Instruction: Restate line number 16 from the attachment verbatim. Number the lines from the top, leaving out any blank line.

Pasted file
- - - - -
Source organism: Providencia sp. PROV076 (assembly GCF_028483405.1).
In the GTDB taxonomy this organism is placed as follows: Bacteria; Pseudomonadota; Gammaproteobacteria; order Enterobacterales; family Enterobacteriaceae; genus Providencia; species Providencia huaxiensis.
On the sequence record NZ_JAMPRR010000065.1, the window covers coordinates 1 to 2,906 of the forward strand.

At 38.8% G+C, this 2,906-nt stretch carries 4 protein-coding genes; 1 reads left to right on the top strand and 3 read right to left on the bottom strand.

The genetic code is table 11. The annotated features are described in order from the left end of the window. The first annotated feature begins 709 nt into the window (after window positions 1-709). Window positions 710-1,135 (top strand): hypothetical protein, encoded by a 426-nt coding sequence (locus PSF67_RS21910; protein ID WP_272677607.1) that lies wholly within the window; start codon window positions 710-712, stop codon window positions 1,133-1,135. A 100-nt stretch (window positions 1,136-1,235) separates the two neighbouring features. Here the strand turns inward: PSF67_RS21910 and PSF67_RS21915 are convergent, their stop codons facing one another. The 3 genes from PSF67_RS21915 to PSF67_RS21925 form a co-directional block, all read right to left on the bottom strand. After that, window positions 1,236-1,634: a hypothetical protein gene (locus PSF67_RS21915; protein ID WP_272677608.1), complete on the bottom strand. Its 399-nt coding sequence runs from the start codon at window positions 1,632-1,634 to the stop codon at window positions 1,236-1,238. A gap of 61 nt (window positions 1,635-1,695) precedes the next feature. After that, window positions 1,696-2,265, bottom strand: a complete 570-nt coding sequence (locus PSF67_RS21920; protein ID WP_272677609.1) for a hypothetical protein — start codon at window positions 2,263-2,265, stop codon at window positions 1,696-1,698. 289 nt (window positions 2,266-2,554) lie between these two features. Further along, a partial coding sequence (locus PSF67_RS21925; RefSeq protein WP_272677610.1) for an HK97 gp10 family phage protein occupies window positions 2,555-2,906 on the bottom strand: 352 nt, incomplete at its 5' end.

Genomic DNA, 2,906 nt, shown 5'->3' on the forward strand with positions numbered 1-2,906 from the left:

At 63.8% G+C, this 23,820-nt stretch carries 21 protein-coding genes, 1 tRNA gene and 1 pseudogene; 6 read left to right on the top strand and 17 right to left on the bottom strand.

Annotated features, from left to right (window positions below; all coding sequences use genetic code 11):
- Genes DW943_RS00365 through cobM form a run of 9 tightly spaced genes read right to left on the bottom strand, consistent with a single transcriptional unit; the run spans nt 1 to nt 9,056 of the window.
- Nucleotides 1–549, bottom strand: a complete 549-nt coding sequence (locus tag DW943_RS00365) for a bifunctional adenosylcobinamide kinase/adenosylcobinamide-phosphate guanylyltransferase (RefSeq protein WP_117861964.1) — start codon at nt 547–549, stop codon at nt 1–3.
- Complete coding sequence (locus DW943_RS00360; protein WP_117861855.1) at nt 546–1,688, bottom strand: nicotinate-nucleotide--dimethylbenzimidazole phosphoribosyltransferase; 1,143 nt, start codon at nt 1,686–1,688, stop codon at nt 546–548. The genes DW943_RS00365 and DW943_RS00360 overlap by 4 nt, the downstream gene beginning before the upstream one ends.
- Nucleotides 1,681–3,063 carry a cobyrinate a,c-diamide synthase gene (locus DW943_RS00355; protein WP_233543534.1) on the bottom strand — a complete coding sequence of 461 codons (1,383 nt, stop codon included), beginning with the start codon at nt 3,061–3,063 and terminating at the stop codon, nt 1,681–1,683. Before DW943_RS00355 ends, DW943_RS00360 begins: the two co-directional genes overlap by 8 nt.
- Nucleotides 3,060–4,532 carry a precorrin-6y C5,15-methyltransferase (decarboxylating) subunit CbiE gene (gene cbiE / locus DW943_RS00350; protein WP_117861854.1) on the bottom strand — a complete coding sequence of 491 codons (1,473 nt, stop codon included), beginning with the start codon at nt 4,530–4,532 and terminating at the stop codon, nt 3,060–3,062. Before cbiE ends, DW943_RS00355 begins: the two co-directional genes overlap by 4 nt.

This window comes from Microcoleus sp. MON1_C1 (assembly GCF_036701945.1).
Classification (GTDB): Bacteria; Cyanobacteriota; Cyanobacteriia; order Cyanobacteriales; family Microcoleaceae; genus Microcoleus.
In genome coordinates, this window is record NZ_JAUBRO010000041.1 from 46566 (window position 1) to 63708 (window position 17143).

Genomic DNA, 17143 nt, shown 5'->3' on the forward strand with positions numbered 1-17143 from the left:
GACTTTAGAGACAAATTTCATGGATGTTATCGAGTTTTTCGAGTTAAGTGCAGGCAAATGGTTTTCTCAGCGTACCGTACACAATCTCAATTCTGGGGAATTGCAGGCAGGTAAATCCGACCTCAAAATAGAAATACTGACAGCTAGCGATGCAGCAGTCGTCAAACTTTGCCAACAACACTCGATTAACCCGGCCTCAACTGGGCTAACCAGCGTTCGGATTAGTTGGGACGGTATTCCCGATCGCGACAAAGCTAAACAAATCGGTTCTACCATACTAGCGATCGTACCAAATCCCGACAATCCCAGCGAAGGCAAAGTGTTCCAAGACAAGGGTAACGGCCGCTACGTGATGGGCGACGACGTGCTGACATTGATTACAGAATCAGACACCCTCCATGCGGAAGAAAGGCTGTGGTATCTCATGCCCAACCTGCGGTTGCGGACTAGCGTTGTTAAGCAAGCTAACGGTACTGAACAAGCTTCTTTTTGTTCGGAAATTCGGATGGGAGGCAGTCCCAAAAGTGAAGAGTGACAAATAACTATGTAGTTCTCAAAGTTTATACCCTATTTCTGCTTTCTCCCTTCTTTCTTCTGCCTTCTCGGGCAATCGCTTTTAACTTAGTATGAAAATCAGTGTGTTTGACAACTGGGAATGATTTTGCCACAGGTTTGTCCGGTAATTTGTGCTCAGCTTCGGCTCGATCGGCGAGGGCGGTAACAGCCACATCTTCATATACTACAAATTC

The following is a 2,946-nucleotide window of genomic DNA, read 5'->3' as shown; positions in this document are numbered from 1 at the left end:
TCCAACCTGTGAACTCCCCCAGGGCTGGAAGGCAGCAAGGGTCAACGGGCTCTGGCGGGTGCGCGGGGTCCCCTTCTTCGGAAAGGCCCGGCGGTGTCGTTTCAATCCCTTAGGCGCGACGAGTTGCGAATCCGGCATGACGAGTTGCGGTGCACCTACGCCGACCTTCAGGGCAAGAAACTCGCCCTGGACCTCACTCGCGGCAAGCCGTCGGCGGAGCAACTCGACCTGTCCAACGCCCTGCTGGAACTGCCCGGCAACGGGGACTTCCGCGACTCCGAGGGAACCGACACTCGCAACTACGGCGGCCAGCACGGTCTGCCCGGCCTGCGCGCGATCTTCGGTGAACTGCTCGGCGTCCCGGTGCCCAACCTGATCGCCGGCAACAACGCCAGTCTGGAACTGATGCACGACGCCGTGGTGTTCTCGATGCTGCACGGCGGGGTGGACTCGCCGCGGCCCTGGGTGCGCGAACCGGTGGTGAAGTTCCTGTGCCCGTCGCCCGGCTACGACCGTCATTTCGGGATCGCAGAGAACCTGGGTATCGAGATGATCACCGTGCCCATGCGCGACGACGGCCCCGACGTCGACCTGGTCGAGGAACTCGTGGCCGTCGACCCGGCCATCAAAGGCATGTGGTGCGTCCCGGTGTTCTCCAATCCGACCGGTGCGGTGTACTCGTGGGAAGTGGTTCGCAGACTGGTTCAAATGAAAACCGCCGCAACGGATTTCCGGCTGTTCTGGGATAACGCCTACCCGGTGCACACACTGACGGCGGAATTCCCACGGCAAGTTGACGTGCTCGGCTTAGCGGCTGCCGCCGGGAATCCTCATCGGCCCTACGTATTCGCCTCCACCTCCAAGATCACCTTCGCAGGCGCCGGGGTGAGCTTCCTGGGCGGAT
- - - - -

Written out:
In genome coordinates, this window is record NZ_JAUBRO010000041.1 from 46566 (window position 1) to 63708 (window position 17143).